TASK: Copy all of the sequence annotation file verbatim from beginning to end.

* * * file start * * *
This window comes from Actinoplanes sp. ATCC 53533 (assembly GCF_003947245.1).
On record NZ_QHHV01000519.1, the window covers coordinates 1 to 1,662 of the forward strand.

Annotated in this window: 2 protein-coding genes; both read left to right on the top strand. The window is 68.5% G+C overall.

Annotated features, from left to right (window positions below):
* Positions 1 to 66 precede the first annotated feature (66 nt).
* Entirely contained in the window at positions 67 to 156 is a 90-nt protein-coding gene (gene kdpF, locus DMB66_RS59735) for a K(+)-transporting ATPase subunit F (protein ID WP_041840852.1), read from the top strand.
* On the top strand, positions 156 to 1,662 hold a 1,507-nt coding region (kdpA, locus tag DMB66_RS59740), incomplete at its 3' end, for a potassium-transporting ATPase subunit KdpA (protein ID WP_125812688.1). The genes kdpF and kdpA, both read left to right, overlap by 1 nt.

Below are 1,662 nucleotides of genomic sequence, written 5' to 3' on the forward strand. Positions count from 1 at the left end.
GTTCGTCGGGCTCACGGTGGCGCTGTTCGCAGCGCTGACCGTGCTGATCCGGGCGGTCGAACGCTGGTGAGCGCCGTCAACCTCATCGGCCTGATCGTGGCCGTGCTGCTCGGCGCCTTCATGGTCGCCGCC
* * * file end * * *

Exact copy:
This window comes from Actinoplanes sp. ATCC 53533 (assembly GCF_003947245.1).
On record NZ_QHHV01000519.1, the window covers coordinates 1 to 1,662 of the forward strand.

Annotated in this window: 2 protein-coding genes; both read left to right on the top strand. The window is 68.5% G+C overall.

Annotated features, from left to right (window positions below):
* Positions 1 to 66 precede the first annotated feature (66 nt).
* Entirely contained in the window at positions 67 to 156 is a 90-nt protein-coding gene (gene kdpF, locus DMB66_RS59735) for a K(+)-transporting ATPase subunit F (protein ID WP_041840852.1), read from the top strand.
* On the top strand, positions 156 to 1,662 hold a 1,507-nt coding region (kdpA, locus tag DMB66_RS59740), incomplete at its 3' end, for a potassium-transporting ATPase subunit KdpA (protein ID WP_125812688.1). The genes kdpF and kdpA, both read left to right, overlap by 1 nt.

Below are 1,662 nucleotides of genomic sequence, written 5' to 3' on the forward strand. Positions count from 1 at the left end.
GTTCGTCGGGCTCACGGTGGCGCTGTTCGCAGCGCTGACCGTGCTGATCCGGGCGGTCGAACGCTGGTGAGCGCCGTCAACCTCATCGGCCTGATCGTGGCCGTGCTGCTCGGCGCCTTCATGGTCGCCGCC